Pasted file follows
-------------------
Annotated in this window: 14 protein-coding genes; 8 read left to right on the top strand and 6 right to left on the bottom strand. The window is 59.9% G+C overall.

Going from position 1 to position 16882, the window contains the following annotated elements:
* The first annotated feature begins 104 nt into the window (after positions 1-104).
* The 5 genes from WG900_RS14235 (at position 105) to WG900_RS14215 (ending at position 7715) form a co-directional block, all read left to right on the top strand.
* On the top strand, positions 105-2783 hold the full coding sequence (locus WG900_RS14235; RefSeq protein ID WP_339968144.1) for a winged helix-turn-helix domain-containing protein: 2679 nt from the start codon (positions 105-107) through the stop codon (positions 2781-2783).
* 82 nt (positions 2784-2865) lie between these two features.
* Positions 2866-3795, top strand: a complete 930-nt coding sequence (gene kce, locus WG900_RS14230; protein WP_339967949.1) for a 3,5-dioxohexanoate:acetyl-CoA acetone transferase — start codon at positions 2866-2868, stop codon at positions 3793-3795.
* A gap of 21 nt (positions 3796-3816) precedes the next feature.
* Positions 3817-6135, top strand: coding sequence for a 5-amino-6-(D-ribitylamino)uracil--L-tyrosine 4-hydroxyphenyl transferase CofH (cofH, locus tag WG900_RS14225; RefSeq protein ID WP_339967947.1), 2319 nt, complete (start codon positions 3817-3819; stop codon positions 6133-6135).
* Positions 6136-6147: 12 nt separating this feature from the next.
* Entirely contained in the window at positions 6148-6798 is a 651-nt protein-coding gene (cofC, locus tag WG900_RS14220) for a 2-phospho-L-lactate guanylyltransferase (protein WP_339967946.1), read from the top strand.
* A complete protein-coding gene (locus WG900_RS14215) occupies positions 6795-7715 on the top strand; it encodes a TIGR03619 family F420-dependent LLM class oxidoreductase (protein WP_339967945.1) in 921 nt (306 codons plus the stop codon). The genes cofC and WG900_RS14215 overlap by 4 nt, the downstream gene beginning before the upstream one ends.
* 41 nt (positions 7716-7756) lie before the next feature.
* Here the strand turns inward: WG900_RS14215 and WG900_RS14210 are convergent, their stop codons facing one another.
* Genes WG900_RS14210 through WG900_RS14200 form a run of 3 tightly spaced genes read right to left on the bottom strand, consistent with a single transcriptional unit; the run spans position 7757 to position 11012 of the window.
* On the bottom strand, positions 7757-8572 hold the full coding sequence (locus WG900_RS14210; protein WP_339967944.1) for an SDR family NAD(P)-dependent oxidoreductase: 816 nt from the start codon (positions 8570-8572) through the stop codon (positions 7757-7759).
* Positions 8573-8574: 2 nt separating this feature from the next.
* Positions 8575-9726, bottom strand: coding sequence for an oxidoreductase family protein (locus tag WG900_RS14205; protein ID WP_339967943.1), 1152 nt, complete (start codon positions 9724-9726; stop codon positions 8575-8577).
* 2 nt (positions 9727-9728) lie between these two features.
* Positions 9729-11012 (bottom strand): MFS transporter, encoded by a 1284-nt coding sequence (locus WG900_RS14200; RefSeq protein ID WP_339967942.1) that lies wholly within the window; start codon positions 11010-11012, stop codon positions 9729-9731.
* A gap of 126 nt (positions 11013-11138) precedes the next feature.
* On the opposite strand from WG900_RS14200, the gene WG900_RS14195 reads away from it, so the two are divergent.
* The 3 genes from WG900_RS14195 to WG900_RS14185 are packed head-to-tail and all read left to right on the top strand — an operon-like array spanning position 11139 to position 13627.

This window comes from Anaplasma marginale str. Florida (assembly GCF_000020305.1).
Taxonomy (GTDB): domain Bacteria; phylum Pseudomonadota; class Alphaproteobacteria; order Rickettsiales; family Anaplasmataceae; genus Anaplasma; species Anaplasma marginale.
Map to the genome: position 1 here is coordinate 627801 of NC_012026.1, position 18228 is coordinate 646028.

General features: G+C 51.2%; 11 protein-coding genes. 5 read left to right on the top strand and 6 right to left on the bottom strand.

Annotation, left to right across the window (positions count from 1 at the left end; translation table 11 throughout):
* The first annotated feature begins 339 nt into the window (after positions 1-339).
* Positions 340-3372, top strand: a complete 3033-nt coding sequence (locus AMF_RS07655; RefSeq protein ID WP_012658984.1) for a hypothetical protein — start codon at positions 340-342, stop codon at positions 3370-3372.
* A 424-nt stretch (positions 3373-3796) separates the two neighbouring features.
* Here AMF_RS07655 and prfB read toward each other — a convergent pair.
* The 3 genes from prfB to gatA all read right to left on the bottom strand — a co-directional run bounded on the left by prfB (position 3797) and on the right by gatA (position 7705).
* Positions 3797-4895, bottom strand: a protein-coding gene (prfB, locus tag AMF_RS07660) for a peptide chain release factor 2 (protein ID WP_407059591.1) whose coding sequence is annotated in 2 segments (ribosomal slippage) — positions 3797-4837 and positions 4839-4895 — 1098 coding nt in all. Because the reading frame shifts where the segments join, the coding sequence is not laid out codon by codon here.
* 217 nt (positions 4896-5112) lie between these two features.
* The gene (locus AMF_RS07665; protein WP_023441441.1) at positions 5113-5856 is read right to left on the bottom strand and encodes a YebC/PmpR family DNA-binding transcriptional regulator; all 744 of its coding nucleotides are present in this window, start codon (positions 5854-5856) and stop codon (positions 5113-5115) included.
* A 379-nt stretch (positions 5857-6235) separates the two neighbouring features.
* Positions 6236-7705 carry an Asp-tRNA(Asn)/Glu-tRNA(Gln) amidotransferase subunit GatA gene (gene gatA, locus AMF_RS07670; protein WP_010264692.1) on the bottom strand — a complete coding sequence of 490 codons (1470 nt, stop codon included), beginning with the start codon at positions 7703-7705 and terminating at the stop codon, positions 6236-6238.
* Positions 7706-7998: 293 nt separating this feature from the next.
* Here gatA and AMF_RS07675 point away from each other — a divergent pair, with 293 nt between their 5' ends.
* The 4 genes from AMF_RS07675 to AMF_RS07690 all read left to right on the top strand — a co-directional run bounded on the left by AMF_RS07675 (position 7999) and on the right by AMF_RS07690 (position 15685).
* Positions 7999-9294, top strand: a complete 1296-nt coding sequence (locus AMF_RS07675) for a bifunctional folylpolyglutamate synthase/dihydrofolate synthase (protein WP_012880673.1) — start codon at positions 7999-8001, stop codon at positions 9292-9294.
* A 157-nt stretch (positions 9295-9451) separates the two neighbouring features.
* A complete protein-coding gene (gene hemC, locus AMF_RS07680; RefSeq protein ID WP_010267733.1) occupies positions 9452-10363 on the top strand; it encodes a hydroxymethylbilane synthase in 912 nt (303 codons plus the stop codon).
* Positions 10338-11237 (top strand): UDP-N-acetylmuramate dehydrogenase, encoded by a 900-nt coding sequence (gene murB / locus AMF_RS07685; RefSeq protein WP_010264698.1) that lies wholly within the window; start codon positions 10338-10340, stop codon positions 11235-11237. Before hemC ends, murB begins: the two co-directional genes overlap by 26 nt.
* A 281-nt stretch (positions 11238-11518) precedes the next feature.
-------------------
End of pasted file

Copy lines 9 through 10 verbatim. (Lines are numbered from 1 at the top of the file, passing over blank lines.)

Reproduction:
* Positions 3817-6135, top strand: coding sequence for a 5-amino-6-(D-ribitylamino)uracil--L-tyrosine 4-hydroxyphenyl transferase CofH (cofH, locus tag WG900_RS14225; RefSeq protein ID WP_339967947.1), 2319 nt, complete (start codon positions 3817-3819; stop codon positions 6133-6135).
* Positions 6136-6147: 12 nt separating this feature from the next.